Tracklisting: Echo Boomer / Touch Stone / Sun Glass / The Art Of Patrons / Warm Change / Paper The House / DET / Led By Hand / The Great Divide / Glass Boys
For a band so uncompromisingly monikered as Fucked Up it seems churlish to question punk credentials yet on Glass Boys (the Canadians’ fourth full length) the band seem to do just that of themselves. Recent interviews have seen guitarist/songwriter Mike Haliechuk examine the very nature of what the band has become stating, “you’re not supposed to do it for more than a couple of years” whilst the record itself is littered with references to their younger selves (“I’m the reflection of the dream I had when I was 15″ – “Echo Boomer”) and the contrary position of being a hardcore band who “trade a little purity to prolong the dream” (“The Art Of Patrons”). It’s a line of enquiry every punk rock kid finds themselves pursuing as they get older. Can you maintain the piss and vinegar when you’ve got bills to pay and mouths to feed?
There’s no doubting that post the punk-concept album David Comes To Life, Fucked Up are no longer the band of Hidden World. Musically, lyrically, aesthetically they have matured, expanded and improved (even Pink Eyes’ boisterous vocal delivery has become more nuanced – still predominantly indecipherable, but certainly more “melodic”), but is that selling out? Ian MacKaye (a 50+ year old with a little finger more punk rock than any of us) famously admitted to writing direct and anthemic songs in Fugazi to encourage audience sing-a-longs and even Iggy Pop has licked the corporate popsicle on occasion, most recently on Ke$ha’s “Dirty Love.”
To have passion for what you do, to give a fuck about the message you’re delivering, to constantly strive to push the boundaries of what you can achieve despite the barriers you face, those are punk attributes – the medium means squat. Glass Boys adheres to all these and more. A majestic blast of energy and intensity that will have you punching the air and smiling like a dumbass on every listen.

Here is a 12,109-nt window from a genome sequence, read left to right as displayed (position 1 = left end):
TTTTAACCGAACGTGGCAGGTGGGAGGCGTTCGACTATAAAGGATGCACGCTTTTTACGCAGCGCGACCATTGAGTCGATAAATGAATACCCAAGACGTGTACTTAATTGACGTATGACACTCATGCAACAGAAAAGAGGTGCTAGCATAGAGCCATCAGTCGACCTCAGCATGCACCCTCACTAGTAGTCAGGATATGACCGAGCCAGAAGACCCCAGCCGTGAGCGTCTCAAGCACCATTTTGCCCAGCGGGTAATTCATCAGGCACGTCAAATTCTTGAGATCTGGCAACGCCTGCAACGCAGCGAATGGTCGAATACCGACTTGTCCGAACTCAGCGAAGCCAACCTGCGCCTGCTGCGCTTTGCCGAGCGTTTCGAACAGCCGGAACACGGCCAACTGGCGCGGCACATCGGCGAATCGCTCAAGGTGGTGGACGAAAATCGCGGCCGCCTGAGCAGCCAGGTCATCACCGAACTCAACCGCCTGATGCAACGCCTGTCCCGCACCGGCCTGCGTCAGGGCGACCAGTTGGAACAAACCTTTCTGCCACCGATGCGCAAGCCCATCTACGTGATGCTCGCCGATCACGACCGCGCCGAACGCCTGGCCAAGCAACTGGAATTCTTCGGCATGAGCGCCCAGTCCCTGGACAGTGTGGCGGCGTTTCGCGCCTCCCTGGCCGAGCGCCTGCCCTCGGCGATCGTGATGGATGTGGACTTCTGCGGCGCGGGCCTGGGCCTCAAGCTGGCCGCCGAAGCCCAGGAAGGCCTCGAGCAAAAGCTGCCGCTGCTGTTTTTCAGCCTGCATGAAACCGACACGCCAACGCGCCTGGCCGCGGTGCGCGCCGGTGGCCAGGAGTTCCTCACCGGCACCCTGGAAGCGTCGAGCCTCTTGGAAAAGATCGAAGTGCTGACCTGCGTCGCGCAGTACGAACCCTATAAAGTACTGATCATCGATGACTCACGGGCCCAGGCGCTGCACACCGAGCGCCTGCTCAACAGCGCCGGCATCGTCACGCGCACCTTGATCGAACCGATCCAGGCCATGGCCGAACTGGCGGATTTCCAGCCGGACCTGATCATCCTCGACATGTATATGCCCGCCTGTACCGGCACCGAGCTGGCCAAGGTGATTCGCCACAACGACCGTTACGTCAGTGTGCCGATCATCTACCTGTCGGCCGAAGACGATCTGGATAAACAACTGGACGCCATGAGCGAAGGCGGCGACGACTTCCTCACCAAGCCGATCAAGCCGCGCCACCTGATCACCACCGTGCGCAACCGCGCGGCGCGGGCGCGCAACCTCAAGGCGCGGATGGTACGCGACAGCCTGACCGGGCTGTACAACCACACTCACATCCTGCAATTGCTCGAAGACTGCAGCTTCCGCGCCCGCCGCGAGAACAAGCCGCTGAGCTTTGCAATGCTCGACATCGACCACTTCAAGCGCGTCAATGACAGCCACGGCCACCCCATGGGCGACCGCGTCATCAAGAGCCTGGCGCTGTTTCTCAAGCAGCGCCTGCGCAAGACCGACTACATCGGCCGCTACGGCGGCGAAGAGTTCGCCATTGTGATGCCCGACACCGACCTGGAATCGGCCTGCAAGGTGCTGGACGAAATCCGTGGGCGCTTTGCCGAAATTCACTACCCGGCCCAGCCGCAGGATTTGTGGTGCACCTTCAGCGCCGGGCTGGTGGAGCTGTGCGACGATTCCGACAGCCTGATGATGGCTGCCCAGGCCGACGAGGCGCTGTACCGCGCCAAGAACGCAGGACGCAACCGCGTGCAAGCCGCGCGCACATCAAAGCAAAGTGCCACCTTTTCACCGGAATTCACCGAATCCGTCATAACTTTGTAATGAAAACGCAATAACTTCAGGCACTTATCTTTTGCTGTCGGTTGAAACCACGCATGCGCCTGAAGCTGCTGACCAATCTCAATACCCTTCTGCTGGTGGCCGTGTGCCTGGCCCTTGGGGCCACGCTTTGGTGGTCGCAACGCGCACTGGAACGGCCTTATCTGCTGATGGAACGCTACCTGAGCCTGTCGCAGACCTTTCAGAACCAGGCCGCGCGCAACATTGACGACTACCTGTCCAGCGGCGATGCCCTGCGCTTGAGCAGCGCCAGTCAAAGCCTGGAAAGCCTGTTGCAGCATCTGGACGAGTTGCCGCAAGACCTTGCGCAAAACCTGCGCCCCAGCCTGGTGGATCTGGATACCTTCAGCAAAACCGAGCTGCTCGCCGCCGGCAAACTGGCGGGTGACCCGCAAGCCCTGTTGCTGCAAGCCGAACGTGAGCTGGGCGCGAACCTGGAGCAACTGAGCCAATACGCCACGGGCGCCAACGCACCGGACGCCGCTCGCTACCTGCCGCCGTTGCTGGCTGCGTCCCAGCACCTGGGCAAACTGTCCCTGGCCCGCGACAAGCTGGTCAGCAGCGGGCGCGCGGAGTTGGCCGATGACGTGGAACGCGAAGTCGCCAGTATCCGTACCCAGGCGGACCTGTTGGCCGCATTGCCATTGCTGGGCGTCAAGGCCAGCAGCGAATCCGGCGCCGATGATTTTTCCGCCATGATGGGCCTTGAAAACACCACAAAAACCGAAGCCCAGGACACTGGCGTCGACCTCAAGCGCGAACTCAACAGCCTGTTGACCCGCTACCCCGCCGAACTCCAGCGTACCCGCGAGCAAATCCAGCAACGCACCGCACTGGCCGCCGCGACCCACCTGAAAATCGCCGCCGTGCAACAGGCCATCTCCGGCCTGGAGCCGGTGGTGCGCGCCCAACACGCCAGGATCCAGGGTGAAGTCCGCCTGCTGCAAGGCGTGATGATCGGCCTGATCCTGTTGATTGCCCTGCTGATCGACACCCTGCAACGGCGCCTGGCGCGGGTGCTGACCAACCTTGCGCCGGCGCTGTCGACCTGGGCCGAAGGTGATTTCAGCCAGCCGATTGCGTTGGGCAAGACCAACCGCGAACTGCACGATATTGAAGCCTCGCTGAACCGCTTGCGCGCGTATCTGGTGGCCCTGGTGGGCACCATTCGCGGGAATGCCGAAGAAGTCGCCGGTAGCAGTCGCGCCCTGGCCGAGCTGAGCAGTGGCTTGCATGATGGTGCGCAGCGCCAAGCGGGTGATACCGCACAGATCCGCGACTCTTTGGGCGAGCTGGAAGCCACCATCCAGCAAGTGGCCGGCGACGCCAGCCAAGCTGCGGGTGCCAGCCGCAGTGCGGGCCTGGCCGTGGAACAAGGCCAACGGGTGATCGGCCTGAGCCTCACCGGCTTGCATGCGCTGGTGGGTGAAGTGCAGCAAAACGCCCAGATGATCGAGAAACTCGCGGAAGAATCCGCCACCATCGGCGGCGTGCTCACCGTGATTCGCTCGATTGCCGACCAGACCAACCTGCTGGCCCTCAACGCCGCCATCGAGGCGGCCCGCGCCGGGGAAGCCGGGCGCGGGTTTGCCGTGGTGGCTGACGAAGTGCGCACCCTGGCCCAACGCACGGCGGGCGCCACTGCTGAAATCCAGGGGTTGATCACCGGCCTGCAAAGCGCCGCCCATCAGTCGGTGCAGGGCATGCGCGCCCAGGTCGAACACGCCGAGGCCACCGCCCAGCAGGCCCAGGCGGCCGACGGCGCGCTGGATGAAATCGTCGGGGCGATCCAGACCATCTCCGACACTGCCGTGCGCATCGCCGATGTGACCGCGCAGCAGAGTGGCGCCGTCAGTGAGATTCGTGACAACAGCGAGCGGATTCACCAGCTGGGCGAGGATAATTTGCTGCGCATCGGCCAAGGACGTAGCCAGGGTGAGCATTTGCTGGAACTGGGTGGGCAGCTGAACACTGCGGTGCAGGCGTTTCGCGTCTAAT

As has become customary for Fucked Up Glass Boys kicks off in delicate style with the tinkle of toy piano before the full blown assault of a band on the brink of war bombards your senses. It’s not quite as pronounced an opening salvo as the flute intro to “Son The Father” on ‘The Chemistry Of Common Life, but 6 years later the need for shock tactics has evaporated replaced with a full throated confidence more akin to stadium rock than sweaty basements. It’s evident in Pink Eyes’ growly reinterpretation of the chorus to “Come On Eileen” at the opening of “‘Touch Stone,” the almost Pixies-ish indie-ness of “Sun Glass” and in the monolith of a chorus for “‘The Great Divide” that seems to come out of nowhere, screaming to the heavens in ecstasy. Album closer “Glass Boys” even sounds like stadium rock. A big, bold, bolt of bravado that just keeps soaring. It has Glastonbury closer written all over it.
Fuck me though, these aren’t even the best songs….’”The Art Of Patrons” is built around a pulsating rhythm that crashes through about 5 separate choruses all destined to create mosh-pit carnage. “Paper The House” is set to reclaim the term “pop-punk” from the insipid nadir of the late 90s (as if The Bronx had decided to cover Rancid) whilst the legendary J. Mascis pops up on album highlight “Led By Hand” to lend his unique vocal style to a song originally envisaged as a duet between the Dinosaur Jr. frontman and Husker Du’s Bob Mould (it’s every bit as good as that sounds too).
Fucked Up don’t need your affirmations or your approval and Glass Boys is every bit the album they need and should be making. By juxtaposing their own doubts about their place in the “scene” with a musical maturity utterly opposed to a traditional hardcore template, they have succeeded in being simply punk as fuck.
Rating 4.5 out of 5
THIS REVIEW WAS ORIGINALLY PUBLISHED ON BEARDED GENTLEMEN MUSIC.
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